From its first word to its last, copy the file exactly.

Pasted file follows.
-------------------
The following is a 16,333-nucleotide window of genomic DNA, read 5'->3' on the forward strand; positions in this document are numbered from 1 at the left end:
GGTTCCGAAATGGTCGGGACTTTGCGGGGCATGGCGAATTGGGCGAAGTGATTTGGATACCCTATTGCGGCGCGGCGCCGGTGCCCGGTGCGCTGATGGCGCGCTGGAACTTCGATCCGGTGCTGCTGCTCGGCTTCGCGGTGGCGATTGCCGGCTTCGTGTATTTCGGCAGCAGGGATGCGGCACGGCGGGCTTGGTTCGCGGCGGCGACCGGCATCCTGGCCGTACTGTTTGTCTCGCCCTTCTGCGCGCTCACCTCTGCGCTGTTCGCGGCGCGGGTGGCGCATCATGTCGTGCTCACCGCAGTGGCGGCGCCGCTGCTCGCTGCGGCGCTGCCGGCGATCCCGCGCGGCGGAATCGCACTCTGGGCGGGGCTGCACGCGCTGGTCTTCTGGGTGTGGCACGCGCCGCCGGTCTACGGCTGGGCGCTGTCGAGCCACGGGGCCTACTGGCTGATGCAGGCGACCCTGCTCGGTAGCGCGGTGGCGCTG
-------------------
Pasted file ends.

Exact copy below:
The following is a 16,333-nucleotide window of genomic DNA, read 5'->3' on the forward strand; positions in this document are numbered from 1 at the left end:
GGTTCCGAAATGGTCGGGACTTTGCGGGGCATGGCGAATTGGGCGAAGTGATTTGGATACCCTATTGCGGCGCGGCGCCGGTGCCCGGTGCGCTGATGGCGCGCTGGAACTTCGATCCGGTGCTGCTGCTCGGCTTCGCGGTGGCGATTGCCGGCTTCGTGTATTTCGGCAGCAGGGATGCGGCACGGCGGGCTTGGTTCGCGGCGGCGACCGGCATCCTGGCCGTACTGTTTGTCTCGCCCTTCTGCGCGCTCACCTCTGCGCTGTTCGCGGCGCGGGTGGCGCATCATGTCGTGCTCACCGCAGTGGCGGCGCCGCTGCTCGCTGCGGCGCTGCCGGCGATCCCGCGCGGCGGAATCGCACTCTGGGCGGGGCTGCACGCGCTGGTCTTCTGGGTGTGGCACGCGCCGCCGGTCTACGGCTGGGCGCTGTCGAGCCACGGGGCCTACTGGCTGATGCAGGCGACCCTGCTCGGTAGCGCGGTGGCGCTG